Pianist Leon Fleisher returned to his native San Francisco for a celebration of his 80th year, with both hands working beautifully after a nearly 40-year layoff, due to his right hand, which partly died on him. The cause was a focal dystopia that brought on the dysfunction of two of his fingers. With guest conductor Marek Janowski on the podium for last week's San Francisco Symphony program, Fleisher proved that he's fully recovered. His Saturday evening performance at Davies Symphony Hall showed the piano world just how fully Beethoven's "Emperor" Concerto maintains its crown.
Standard German Romantics formed Janowski's splendid, if conservative, program. He opened with Beethoven's dramatic Overture for Goethe's "Egmont," Op. 84, followed by Beethoven's Fifth Piano Concerto in E-flat Major, Op. 73. We then had intermission before a particularly fine performance of Schumann's bravura Symphony No. 2 in C Major, Op. 61. All three works were so well done that they sounded fully refreshed.
Fleisher's comeback is especially impressive, not least for his age but also for his medical miracle. After all, a number of major pianists have faced a depleted career due to carpal tunnel syndrome, Gary Graffman, Byron Janis, and Michele Beroff being among them. Regaining the use of any hand after that condition is virtually unheard of. Yet Fleisher had the advantage of living and teaching in Baltimore, with Johns Hopkins University's best at his beck and call. Modern medical techniques did the rest.
Fleisher spent 10 years studying with Arthur Schnabel, the 20th century's high priest of Beethoven's piano repertoire. As such, Fleisher has long been recognized as a leader in the field, producing for me what were the definitive Beethoven and Brahms recordings.
Packed With Small Miracles
You could hear as much in Saturday's authoritative performance. The attention to detail and Fleisher's steadfast devotion to even the smallest matters of dynamics, phrasing, and tempos were wonders to behold. He simply refused to exaggerate, during a scholarly approach packed with dignity and a keen sense of architecture. He mastered the most delicate of passages with equal authority during the thunderous ones. It was an example of grandeur in Beethoven rare in all its virtues.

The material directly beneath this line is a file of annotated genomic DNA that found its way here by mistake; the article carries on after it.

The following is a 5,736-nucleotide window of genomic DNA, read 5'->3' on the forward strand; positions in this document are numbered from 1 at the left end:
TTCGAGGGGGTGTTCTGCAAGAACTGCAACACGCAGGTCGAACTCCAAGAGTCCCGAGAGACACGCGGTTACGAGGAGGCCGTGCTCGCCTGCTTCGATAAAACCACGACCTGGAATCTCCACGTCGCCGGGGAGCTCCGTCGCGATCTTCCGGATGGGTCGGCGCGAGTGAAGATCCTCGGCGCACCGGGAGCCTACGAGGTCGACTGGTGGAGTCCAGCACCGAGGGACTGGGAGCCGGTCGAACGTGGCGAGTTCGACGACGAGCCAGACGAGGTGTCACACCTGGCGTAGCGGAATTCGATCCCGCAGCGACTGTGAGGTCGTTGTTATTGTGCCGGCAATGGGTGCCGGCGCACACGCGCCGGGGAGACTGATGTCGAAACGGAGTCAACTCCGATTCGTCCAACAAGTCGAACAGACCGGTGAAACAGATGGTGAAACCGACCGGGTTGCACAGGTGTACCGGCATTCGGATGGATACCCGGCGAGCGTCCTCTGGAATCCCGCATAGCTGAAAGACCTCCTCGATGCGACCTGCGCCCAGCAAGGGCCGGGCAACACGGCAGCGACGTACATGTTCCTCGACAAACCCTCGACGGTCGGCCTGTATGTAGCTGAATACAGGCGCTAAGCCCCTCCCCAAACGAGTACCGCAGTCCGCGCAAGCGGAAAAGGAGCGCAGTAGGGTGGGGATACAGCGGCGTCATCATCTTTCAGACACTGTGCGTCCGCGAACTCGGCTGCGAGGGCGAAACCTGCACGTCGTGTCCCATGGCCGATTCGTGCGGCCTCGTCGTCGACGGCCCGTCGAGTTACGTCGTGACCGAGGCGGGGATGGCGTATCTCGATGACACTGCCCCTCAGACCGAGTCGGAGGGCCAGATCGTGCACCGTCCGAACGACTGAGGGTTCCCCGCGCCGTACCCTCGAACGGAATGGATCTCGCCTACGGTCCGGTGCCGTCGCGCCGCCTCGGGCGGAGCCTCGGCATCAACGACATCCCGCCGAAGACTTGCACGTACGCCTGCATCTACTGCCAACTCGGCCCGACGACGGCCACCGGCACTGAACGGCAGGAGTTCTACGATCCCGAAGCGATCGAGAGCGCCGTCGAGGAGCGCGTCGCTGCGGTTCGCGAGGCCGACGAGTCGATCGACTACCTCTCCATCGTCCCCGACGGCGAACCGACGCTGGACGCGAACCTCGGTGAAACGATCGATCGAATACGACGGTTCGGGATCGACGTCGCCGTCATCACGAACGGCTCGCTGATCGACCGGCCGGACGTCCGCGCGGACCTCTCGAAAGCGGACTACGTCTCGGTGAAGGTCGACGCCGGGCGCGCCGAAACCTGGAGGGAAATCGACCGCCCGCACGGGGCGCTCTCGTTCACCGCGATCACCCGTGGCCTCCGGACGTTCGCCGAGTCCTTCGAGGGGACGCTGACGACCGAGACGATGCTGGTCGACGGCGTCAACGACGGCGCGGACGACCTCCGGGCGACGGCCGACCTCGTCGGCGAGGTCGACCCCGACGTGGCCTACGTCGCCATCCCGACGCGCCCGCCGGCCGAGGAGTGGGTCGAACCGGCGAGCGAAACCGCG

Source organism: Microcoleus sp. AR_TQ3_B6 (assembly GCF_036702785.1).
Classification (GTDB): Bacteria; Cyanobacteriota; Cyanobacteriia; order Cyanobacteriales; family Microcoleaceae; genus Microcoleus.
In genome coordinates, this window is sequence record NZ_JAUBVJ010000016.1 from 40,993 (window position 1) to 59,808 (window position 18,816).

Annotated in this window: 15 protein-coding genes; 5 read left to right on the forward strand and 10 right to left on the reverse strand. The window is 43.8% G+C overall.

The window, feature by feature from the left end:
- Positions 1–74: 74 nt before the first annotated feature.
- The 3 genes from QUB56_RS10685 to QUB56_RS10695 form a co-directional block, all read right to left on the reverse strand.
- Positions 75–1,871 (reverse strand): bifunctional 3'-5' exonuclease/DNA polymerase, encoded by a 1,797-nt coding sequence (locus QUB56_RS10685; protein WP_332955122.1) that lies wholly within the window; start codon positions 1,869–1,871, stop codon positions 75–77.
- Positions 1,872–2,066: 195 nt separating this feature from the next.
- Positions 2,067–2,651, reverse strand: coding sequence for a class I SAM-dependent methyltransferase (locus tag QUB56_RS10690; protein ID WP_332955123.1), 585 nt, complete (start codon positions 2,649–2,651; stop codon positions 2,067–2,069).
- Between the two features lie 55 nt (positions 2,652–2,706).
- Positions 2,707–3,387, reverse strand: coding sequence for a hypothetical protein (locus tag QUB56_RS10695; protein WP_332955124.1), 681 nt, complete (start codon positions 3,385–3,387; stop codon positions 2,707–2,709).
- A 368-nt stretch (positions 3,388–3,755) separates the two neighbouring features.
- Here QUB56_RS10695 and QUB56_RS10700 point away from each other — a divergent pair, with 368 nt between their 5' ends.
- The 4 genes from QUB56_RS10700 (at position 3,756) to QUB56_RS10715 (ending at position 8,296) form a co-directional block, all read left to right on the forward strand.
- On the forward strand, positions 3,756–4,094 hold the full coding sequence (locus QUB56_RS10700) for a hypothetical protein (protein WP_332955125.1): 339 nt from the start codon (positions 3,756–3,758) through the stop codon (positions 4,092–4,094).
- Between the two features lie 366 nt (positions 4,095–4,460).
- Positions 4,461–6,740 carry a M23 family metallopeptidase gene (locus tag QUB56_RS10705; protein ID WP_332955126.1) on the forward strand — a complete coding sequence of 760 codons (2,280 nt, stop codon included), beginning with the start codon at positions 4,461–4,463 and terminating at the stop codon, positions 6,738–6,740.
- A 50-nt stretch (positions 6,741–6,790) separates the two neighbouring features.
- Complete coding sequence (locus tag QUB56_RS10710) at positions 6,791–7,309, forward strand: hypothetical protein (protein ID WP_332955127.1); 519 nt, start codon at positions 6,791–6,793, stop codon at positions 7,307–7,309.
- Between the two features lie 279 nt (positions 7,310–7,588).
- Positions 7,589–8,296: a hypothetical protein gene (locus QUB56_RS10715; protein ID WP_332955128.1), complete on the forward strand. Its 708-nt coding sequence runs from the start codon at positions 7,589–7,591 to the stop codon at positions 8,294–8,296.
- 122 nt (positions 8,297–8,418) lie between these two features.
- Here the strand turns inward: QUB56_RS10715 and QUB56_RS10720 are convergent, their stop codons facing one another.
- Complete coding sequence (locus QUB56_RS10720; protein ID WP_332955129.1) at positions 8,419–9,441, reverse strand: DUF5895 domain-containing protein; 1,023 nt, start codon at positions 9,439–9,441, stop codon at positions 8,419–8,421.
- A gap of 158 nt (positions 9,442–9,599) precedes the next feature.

Janowski's Beethoven was on virtually the same level. The exaltation was present but was never allowed to gallop out of control. In some respects the slow movement turned out to contain the outstanding moments of the concerto, approaching something akin to a religious experience.
Both the sustained loveliness of the strings and Fleisher's ability to make the piano follow suit provoked an awed silence throughout the hall. It was as if the music were saying, "Now, this is important. Pay attention."
Beethoven's fiercely dramatic "Egmont" Overture needs no such request. Oddly enough, it's been reported that Goethe disapproved of Beethoven's F-minor fury — the key of his "Appassionata" Sonata. But could the purely classical styles of Haydn or Mozart have dealt with this throat-grabber of a play, dealing as it does with revolution against tyranny?
Clearly this was a subject close to Beethoven's heart and he lavished his full genius on it. The longish coda, sometimes referred to as his "Victory Symphony," reaches a heat of intensity rare in any of his other music. (Well, maybe the finale of the Fifth Symphony. Maybe!)
Janowski had the orchestra in perfect balance, clean in texture while bursting at the seams with sonic power. Never did it slip into a mere din, but instead maintained its dignity in full splendor.
Strings at Cruise Speed
Yet the cream of Janowski's musicianship showed itself via the virtuoso demands of Schumann's 40-minute Symphony. First, it's sheer hell to play, particularly for the strings, who rarely get to rest. The first, second, and fourth movements are virtually perpetual motions at fast tempos. I'm always amazed the violinists' arms don't cramp up on them.
The wonder is just how well Janowski got the orchestra to play the piece with no more show of strain or technical difficulty than if they were playing a chorale in whole notes. For while this Symphony is tremendously difficult, when an orchestra possesses technical virtuosity enough to deal with it, they tend to revel in its challenge. Our local band did that, and in spades.
So did Janowski, who proved excellent in tempo selection and polished in balances, and who generally mounted all the glories of this exuberant composition with its various contrapuntal lines. Schumann's finale comes close to matching Mozart's "Jupiter" Symphony finale; it's an odd thing that Schumann has rarely been credited with being the master of fugal writing that he was.
Every little detail of melody shone through the sometimes thick writing with lightness and glamour. Yet I heard not one harsh scrap of sound through these demanding passages.
That granted as being superb, it was the slow movement that nearly swooned in adoration of one of the great romantic sections in all the 19th-century symphonic literature. (CBS used to employ it for its summer Sunday afternoon radio program when the New York Philharmonic was off air.) The smooth, expressive playing of the orchestra in quiet dynamic levels displayed a poise of sustained beauty rare to any organization.
Score it as a very classy concert, with a high level of getting all things musically right.
Heuwell Tircuit is a composer, performer, and writer who was chief writer for Gramophone Japan and for 21 years a music reviewer for the San Francisco Chronicle. He wrote previously for Chicago American and the Asahi Evening News.